Northern Ireland

Niall Ó Donnghaile's year in mayoral chains

In the spring of 2011 Belfast City Council elected its youngest ever Lord Mayor, 26-year-old Sinn Fein councillor Niall Ó Donnghaile.

Filmmaker Richard Weller, who was given complete behind-the-scenes access to the young mayor throughout a hugely important year for the city, recalls a momentous 12 months.

Image caption At 25, Niall Ó Donnghaile was Belfast's youngest ever Lord Mayor

Following Niall Ó Donnghaile, the latest Sinn Fein Lord Mayor, during his year in office was always going to be a fascinating experience.

With events like the MTV's EMA Awards and the Titanic centenary celebrations, 2011/2012 was going to be a massive year for the city and any mayor would have been under close scrutiny.

The Lord Mayor is an ambassador for Belfast and now a 25-year-old Sinn Fein press officer with no previous experience of public office was stepping up to the plate.

I am not a political journalist. I'm more used to overseeing Nick Hewer do battle with Northern Ireland's farming community on The Farm Fixer.

However, the personal story interested me, the motivation of someone so young to put themselves in that position.


There were so many official duties it was often hard to get a moment alone with him, or get any downtime.

We took to hanging out in his office, travelling with him in the mayoral car and every so often we would get the moment where we glimpsed the real person behind the public face.

The night of the MTV was a good example as he ran up to girls he knew from the Short Strand and showed them pictures of Justin Bieber on his phone.

This was not a politician but a young man excited about a big night out.

Travelling with him to the opening of the Titanic centre was another occasion, in an hour he would give a speech in a typically smooth manner but as he fingered his notes in the car he was clearly nervous, only too aware that this would be the biggest speech of his political career.

The more we filmed with Niall the more it became clear that this was not going to be about the battle to juggle two lives - the traditional young man pursuits of clubbing and X box versus the more serious work of an up and coming politician.

Politics and public service were the focus of just about everything in Niall's life and I was going to have to dig deeper.


Image caption Being a mayor of all of Belfast 'was always a genuine struggle'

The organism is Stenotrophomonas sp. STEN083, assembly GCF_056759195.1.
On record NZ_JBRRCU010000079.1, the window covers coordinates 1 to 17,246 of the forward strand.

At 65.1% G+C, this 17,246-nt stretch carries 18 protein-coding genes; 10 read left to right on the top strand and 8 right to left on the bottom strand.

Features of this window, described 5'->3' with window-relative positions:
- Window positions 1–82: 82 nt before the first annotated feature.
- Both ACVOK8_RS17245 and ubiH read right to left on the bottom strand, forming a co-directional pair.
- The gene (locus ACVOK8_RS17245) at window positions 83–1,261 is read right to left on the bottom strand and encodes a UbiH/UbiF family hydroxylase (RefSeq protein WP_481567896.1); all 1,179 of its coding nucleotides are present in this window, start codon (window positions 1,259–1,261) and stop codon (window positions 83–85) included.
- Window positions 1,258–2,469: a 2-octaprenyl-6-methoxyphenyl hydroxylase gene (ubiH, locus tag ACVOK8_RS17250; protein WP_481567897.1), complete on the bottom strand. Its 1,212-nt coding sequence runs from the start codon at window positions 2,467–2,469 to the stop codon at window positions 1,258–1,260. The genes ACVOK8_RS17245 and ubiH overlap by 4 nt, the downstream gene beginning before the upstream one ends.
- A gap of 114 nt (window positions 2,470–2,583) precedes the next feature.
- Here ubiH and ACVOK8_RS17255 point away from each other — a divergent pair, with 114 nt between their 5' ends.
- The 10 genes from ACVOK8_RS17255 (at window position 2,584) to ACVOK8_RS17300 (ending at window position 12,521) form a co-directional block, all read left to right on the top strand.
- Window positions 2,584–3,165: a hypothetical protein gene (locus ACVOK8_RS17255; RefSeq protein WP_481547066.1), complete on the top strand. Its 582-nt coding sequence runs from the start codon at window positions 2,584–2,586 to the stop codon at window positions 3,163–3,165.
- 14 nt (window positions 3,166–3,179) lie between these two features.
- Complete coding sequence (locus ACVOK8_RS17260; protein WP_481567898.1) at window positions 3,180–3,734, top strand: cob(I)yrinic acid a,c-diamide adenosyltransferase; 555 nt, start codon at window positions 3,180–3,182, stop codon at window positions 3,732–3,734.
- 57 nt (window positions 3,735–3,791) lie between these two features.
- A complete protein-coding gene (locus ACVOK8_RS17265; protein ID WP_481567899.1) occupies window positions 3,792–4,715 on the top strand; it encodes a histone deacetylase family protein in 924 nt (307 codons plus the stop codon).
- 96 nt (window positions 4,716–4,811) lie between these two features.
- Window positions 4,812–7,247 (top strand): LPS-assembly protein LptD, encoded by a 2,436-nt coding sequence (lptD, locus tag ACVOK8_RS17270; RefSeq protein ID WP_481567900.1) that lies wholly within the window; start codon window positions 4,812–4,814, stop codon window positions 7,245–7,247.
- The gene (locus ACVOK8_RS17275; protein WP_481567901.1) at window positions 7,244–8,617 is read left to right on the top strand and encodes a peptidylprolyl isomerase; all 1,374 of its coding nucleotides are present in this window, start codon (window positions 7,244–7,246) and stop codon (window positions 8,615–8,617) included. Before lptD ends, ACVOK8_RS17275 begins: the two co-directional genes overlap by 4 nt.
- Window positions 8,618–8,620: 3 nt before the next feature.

I am English and although I have lived and brought up a family here for seven years, I was initially worried that my nationality might be a barrier.

I wondered if I lacked the shorthand knowledge of all the subtle sensibilities that go underneath so much of the politics here.

After a while though I began to view my ignorance as a strength. I was not afraid to question assumptions because I was unaware of the assumptions in the first place and my rudimentary grasp of Northern Ireland politics allowed me to ask the questions other people are not stupid enough to ask.

What I witnessed with Niall was a genuine struggle to be a mayor for all of Belfast and reach out to every community but still stay true to his fundamental principles and beliefs.

Add to this the views of the Sinn Fein supporters he had been elected to represent and his opposition in the City Hall, that challenged his republicanism at every turn, and the stresses he was under became all too apparent.

This struggle became very public after his decision to ask someone else to present a Duke of Edinburgh Award to a young Army cadet.

A few days later, with opponents calling for his resignation, he prepared for the monthly council meeting.


He was bullish going into the council chamber, quoting Gandhi before he went in but he squirmed in his mayoral throne as unionist councillors lined up to lambast him.

I started the year wondering if a young mayor growing up after the worst of the Troubles might be able to throw away all the baggage and help unite the city.

Covering events like Remembrance and Easter Sunday made me realise that divisions run much deeper.

But I did find grounds for optimism. Behind all the posturing I had a sense that there was a genuine desire on all sides to work together for the greater good.

Behind the scenes I filmed Niall joking with the deputy mayor Ruth Paterson, who had appeared to snub him in the early days of his tenure, and bonding with the current Lord Mayor of Belfast, Gavin Robinson.

On countless visits to community groups right across Belfast he was always warmly received.

Against the odds, a year with Niall turned out to be a life-affirming experience.

The Belfast Mayor - A Year in Chains is on BBC One Northern Ireland, Monday 5 November 5 at 22.35 GMT.

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